« PoprzedniaDalej »
Quest. What is the chief end of Man?
Answ. Man's chief end is, to glorify God, and to enjoy him for ever.
By man's chief end is meant, the end which man was chiefly made for, and which he should chiefly seek to reach unto. It consists of two parts; his chief duty, and his chief happiness. Man's chief duty is to glorify God: 1 Cor. x. 31, " Whether therefore ye eat or drink, or whatsoever ye do, do all to the glory of God.” Man glorifies God, by thinking, speaking, and living to his glory. And this is man's chief, and last or farthest end. Man's chief happiness is, to enjoy God as his God: Psalm 1xxiii. 25, 26, 27, 28, “ Whom have I in heaven but thee? and there is none upon earth that I desire besides thee. My flesh and my heart faileth: but God is the strength of my heart, and my portion for ever. For lo, they that are far from thee, shall perish : thou hast destroyed all them that go a-whoring from thee. But it is good for me to draw near to God.” And this is man's chief subordinate end. A sinner can never glorify God, antil he first enjoy him as his God: Eph. ii. 12, “At that time ye were without Christ, being aliens from the common-wealth of Israel, and strangers from the covenants of promise, having no hope, and without God in the world.” Gen. xvii. 1, “ The Lord appeared to Abram, and said unto him, I am the Almighty God;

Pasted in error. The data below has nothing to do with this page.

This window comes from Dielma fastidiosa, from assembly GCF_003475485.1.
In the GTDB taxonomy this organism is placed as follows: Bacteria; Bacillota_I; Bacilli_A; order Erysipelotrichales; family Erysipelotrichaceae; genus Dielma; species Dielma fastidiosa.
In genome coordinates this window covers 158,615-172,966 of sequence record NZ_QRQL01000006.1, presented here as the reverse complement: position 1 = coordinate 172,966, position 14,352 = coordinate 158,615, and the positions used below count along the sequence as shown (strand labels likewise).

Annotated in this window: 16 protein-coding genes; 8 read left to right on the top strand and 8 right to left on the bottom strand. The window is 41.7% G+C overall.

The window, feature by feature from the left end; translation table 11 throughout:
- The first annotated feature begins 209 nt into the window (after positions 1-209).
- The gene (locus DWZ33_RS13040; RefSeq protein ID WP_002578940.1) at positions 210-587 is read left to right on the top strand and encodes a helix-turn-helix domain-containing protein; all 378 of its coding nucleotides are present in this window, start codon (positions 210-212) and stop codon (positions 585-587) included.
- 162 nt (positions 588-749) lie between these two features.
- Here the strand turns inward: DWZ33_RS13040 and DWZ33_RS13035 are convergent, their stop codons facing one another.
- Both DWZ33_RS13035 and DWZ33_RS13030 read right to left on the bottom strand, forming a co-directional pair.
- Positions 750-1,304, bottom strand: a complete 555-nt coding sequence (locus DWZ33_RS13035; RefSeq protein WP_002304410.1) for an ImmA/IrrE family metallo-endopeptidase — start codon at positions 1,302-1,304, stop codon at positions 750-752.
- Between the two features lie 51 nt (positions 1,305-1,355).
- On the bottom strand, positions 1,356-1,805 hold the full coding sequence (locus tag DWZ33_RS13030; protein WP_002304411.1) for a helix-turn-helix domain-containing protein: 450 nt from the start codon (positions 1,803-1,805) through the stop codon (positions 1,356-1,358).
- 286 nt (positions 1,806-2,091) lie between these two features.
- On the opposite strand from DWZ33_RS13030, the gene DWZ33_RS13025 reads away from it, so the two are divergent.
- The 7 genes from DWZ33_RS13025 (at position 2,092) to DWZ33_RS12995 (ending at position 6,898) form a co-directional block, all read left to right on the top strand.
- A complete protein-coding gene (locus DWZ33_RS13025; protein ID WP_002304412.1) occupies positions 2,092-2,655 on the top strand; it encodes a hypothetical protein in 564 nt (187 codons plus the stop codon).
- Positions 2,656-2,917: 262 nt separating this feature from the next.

walk before me, and be thou perfect.” Exod. xx. 2, 3, “I am the Lord thy God, which have brought thee out of the land of Egypt, out of the house of bondage. Thou shalt have no other gods before me.” Now, the sinner can attain to the enjoyment of God, only through Jesus Christ: John xiv. 6, “Jesus saith unto him, I am the way, and the truth, and the life : no man cometh unto the Father, but by me.” And one may get a saving interest in Christ, by faith. Moreover, they who enjoy God as their God, are enabled to glorify him, by the Spirit of Christ dwelling in them as members of Christ : Rom. viii. 26, “Likewise the Spirit also helpeth our infirmities : for we know not what we should pray for as we ought: but the Spirit itself maketh intercession for us with groavings which cannot be uttered.” Wherefore, none that are out of Christ, reach the chief end of man: but they make themselves their chief end. Howbeit, believers do reach it: and they reach it, in so far as they shall, from the first moment of their believing, for ever enjoy and glorify God; imperfectly indeed here, but perfectly in heaven.
Quest. 2. What rule hath God given to direct us, how we may glorify and enjoy hirn?
Answ. The Word of God which is contained in the Scriptures of the Old and New Testament, is the only Rule to direct us, how we may glorify and enjoy him.